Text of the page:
Makes sense to do an internship, even a virtual one, right?


Having the right answers to these 5 questions will give you the edge you need.

What’s your skill set?

What are you bringing to the internship? How well do your skills fit the position you are interviewing for?

No matter what you know and how good you are at it, if your skill set does not match your internship position, you are not going to give much value to your employer. Employers are ready to spend some time training you, but they are not looking to start at square one.

Make sure that your skill set matches the one needed for the internship position you are interested in.


Are you a team player?

Chances are, you are going to be joining a team.

How well will you be able to fit in and get along with these people?

Ask yourself how able you are to cope with team members who…

  • criticize, rather than support;
  • are quick to take credit for your work;
  • have a different communication style than yours;
  • belong to a different cultural community than you do.

During the interview, ask questions about your internship team to increase the chances of a good fit.


What are your future plans?

Since many employers hire their interns after the internship, they are going to be interested in interns that have more future potential. They want to feel that there is going to be long-term ROI on their internship efforts.

Are you thinking of changing careers after this internship?

Is this internship a springboard towards becoming an independent entrepreneur?

Consider the future value you are offering your employer. Is your internship with them a “one and done” or would you seriously consider working there full- or part-time?

Choose internship positions at organizations which have some future interest for you.


How do you spend your non-school time?

Your academic grades are important, sure, but they do not tell the whole story of who you are.

Employers are going to want to know about your commitment, self-motivation, and who you are socially. They may ask you questions such as:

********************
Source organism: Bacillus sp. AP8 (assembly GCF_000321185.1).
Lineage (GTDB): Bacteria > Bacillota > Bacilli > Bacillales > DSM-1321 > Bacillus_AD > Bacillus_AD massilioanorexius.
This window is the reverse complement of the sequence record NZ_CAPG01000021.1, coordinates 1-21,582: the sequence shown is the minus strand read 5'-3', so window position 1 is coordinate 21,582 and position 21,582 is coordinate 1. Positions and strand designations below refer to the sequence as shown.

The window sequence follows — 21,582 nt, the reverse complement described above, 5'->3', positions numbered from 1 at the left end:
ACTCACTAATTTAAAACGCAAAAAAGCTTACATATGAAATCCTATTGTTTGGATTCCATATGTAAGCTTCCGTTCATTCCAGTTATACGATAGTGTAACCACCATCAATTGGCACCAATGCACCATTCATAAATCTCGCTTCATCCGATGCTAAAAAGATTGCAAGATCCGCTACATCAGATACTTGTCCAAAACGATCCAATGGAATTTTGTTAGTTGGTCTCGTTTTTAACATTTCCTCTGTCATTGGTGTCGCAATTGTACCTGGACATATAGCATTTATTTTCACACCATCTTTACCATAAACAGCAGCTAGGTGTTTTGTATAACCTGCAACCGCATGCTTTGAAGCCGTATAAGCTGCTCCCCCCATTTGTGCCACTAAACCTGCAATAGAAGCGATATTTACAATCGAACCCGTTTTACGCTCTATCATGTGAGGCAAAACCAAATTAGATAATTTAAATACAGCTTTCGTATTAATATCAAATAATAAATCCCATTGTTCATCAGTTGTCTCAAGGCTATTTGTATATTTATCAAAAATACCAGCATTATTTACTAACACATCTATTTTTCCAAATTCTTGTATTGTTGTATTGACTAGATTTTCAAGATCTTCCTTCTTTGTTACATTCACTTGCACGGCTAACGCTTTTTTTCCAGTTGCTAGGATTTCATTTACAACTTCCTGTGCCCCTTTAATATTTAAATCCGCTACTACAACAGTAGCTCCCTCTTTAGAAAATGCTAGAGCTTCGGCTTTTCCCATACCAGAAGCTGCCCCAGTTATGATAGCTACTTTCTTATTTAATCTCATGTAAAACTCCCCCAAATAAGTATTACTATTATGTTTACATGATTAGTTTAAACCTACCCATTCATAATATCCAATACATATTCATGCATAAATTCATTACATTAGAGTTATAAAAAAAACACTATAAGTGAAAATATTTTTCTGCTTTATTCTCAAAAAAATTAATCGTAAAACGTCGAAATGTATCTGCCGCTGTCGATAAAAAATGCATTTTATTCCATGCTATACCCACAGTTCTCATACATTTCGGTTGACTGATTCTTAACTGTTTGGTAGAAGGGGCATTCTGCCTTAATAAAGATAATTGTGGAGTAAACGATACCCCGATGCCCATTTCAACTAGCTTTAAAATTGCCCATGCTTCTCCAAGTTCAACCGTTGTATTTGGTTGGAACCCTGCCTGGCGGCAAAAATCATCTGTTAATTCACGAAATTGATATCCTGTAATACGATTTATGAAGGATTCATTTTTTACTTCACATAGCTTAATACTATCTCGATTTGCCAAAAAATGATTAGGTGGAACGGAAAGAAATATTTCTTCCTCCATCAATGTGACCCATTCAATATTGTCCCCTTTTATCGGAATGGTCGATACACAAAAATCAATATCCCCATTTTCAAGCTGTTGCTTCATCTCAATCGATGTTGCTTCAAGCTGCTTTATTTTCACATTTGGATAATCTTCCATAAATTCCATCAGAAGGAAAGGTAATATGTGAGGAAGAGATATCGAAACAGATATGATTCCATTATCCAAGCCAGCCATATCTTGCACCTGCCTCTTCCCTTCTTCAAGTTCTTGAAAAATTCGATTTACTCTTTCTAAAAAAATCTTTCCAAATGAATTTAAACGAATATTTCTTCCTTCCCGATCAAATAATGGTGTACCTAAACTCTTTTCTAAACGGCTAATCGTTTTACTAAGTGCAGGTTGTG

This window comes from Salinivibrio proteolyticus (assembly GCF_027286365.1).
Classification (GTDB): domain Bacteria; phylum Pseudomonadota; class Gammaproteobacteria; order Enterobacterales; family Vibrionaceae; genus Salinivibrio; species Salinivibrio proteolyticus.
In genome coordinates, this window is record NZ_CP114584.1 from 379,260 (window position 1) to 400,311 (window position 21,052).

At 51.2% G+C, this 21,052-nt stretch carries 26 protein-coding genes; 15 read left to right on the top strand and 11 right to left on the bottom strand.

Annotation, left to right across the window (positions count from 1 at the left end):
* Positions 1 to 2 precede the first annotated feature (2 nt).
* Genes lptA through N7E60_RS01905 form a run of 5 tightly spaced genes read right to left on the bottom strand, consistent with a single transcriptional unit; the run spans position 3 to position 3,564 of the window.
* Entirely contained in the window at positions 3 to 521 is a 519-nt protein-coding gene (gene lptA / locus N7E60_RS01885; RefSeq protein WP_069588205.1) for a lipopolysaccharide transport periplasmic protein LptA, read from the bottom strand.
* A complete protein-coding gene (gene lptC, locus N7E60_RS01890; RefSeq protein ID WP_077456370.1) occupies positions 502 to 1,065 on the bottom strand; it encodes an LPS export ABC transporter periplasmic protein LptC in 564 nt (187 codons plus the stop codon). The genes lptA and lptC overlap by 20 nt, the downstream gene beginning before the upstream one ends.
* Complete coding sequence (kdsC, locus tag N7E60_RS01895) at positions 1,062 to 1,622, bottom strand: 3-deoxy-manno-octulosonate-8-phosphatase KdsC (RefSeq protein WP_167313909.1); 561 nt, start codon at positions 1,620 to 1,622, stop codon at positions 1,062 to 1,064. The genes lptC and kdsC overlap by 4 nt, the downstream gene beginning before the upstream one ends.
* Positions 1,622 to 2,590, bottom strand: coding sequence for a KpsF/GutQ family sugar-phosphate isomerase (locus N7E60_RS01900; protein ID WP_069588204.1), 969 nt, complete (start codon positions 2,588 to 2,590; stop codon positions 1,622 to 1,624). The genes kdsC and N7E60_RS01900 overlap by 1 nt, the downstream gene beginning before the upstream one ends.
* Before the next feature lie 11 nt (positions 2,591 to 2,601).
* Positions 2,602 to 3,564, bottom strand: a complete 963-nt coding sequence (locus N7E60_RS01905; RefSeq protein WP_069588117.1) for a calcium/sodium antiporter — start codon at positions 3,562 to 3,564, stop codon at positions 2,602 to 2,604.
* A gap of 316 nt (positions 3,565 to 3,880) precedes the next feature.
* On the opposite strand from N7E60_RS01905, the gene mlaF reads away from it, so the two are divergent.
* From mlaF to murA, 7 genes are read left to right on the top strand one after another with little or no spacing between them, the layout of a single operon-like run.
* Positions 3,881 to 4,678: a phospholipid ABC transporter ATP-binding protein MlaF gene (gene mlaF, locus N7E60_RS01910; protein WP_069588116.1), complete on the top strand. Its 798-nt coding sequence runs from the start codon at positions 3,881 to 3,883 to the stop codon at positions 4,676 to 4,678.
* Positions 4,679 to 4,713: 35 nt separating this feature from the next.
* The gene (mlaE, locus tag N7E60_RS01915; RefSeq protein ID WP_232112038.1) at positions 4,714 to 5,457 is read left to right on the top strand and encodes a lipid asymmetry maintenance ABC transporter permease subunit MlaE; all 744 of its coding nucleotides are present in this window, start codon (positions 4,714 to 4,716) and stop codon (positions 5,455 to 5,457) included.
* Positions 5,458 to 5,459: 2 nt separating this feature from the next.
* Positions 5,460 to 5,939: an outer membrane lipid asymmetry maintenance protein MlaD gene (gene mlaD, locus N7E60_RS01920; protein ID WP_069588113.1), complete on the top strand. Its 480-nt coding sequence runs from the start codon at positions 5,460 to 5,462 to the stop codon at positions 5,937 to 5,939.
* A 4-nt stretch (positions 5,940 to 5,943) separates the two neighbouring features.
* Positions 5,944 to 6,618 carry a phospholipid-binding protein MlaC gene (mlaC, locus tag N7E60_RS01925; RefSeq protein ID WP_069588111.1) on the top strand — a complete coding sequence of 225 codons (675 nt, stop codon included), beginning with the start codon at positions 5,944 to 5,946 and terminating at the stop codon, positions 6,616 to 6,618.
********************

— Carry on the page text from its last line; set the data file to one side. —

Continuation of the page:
What other activities/hobbies/responsibilities do you have (or did you have)?

Do/did you volunteer?

Are/were you fully or partly responsible for caring for a person or a pet?

Have you been employed anywhere before?

Be ready for these questions with a list of names and dates.


What’s your “grit factor?”

If you do not know what we mean by “grit” in this context, invest a worthwhile six minutes watching this TED talk. Then, take a few minutes to complete her questionnaire: online (no need to give any personal information) or download the PDF.

How gritty are you?

If your score was not that high, look at the Grit Scale items which were challenging for you. Take steps to change your behavior to be more gritty.


Have some of these shaken you up slightly?

That’s good. It means you can better prepare yourself to ace that internship interview.


Don’t think you have much to work on?

That’s good, too. Now that you have checked your readiness, go out there, and get it!

The 7 most important soft skills of the future

Corona or not, business continues and will pick up. Working on your soft skills now means more marketability during job interviews.

Hard skills are generally seen as those which can be taught and/or measured. In other words, they can be quantified and evaluated.

Soft skills, on the other hand, are usually defined as your toolkit of people, social, and communication skills. As such, they have traditionally been seen as unmeasurable.

Yet, the divisions may be becoming blurred.

In January 2020, Forbes online magazine suggested that soft skills may be the new hard skills. For this to happen, soft skills must be quantifiable, and it seems that they are.

Already, many companies have created and implemented measures of soft skills. This makes sense given the serious impact these skills make on profitability. For example, research reported that soft skills enriched the UK economy by £88 billion in 2015 and was predicted to rise to £109 billion by this year, 2020.


Soft skills vary somewhat by industry

Studies show that there is variation in which skills are most valued. This makes sense. Although the goal of most businesses is to be profitable, the ways in which they achieve this can be different. Thus, an industrial electronics company will most likely rate English communication as the highest soft skill while teachers at a vocational school will be expected to have honesty and a good attitude towards learning as their top competence.


And yet, are there 7 top soft skills of the future?

Here’s what our research found.


The top soft skill: Communication